The early twentieth century saw increasing racial tensions in the wake of the dismantling of the South's enforced race-based class system and the sense among many white Americans that the wholesale emancipation of the 1860s had perhaps been a misguided decision. As a result, historiography of this period depicted the ACS as an antislavery organization, seeing merits in the values of racial separation through deportation that the Society espoused.

  • The fires of the volcano are not more inextinguishable than this prejudice, and we would therefore remove the black man from its influence, instead of encouraging him to break it down by an insolent bearing towards those who are in ninety-nine cases out of a hundred, his intellectual superiors;
  • Southerners had their special reservations about free blacks, fearing that those living in slave areas caused unrest among slaves and encouraged runaways and slave revolts;
  • Whites and blacks alike, frustrated by the conflicts tearing the nation apart, reconsidered an exploded idea.

The prevalence of racism invited a revaluation of the Society's motives, prompting historians to examine the ACS in terms of racism more than its stance on slavery. Not only were they focussing on the racist rhetoric of the Society's members and publications, but some also depicted the Society as proslavery organization.

Mercer pushed the state to support the idea. One of his political contacts in Washington City, John Caldwell, in turn contacted the Reverend Robert Finleyhis brother-in-law and a Presbyterian minister, who endorsed the plan.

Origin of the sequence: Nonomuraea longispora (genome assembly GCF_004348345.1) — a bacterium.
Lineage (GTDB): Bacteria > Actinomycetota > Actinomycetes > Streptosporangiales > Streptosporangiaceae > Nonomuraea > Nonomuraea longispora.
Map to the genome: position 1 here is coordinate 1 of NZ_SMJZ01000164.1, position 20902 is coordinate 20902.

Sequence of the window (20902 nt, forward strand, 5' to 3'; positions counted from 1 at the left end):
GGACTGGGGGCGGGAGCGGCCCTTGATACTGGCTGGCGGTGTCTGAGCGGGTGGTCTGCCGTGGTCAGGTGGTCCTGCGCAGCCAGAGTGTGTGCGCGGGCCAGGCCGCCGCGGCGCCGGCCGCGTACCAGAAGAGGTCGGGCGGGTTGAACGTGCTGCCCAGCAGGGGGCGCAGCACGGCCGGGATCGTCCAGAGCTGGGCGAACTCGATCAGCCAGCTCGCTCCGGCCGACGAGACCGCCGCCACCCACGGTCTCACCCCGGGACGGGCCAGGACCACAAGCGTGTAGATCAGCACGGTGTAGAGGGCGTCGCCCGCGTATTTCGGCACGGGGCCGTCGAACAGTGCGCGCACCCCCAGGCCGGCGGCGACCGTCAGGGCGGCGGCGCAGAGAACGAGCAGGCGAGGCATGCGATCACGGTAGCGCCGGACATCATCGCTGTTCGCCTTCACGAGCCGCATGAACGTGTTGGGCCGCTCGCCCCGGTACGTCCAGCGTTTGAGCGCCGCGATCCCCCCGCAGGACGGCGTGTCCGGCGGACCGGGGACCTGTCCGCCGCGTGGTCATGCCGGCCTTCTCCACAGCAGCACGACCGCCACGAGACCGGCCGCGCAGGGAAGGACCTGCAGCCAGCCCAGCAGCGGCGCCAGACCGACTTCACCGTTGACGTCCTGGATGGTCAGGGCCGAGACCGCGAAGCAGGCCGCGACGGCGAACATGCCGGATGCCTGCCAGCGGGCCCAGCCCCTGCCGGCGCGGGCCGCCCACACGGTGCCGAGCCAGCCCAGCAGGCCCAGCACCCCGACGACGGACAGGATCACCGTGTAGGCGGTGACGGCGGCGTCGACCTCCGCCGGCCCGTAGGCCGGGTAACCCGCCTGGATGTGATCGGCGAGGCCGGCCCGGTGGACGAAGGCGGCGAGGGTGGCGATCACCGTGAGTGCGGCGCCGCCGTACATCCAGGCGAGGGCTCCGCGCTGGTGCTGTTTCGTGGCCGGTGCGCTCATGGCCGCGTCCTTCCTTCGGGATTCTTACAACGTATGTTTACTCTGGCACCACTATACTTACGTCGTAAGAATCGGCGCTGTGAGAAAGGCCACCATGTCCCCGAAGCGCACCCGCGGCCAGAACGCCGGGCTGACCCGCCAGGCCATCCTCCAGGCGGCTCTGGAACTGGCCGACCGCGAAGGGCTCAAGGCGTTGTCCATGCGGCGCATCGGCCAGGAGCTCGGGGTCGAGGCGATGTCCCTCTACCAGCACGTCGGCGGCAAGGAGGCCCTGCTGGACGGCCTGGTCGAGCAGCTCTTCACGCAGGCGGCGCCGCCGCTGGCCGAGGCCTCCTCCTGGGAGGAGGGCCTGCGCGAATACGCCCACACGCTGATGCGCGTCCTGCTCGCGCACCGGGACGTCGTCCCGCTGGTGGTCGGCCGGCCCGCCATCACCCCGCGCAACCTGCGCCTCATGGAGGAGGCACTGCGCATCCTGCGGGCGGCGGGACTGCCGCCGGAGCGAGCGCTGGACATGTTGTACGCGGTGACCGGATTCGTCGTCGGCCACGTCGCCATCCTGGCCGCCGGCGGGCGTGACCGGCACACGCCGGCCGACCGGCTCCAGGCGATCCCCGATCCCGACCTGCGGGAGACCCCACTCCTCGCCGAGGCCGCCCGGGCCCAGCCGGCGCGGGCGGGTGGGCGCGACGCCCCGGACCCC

Mercer was unable to go to Washington for the meeting.

Although Randolph believed that the removal of free blacks would "materially tend to secure" slave property, the vast majority of early members were philanthropistsclergy, and abolitionists who wanted to free African slaves and their descendants and provide them with the opportunity to "return" to Africa. This was the area that developed most rapidly in the 19th century with slave labor, and initially it had few free blacks, who lived mostly in the Upper South. Fundraising[ edit ] During the next three years, the society raised money by selling memberships.

The Society's members pressured Congress and the President for support. Colonizing proved expensive and the ACS spent many years trying to an introduction to the american colonization society the U. Congress to allocate funds to support colonists emigration to Liberia. Henry Clay led this campaign, but the campaign failed to produce any money from the U. Despite their failure to receive funding from the U. S government, in the 1850s, the ACS was successful in receiving financial backing from some state legislatures, such as Virginia, Pennsylvania, New Jersey, plus more.

The society, in its Thirty-fourth annual report, acclaimed the news as "a great Moral demonstration of the propriety and necessity of state action! Pennsylvania, Maryland and Mississippi set up their own state societies and colonies on the coast next to Liberia. Colony of Liberia[ edit ] This section needs additional citations for verification. Please help improve this article by adding citations to reliable sources. Unsourced material may be challenged and removed.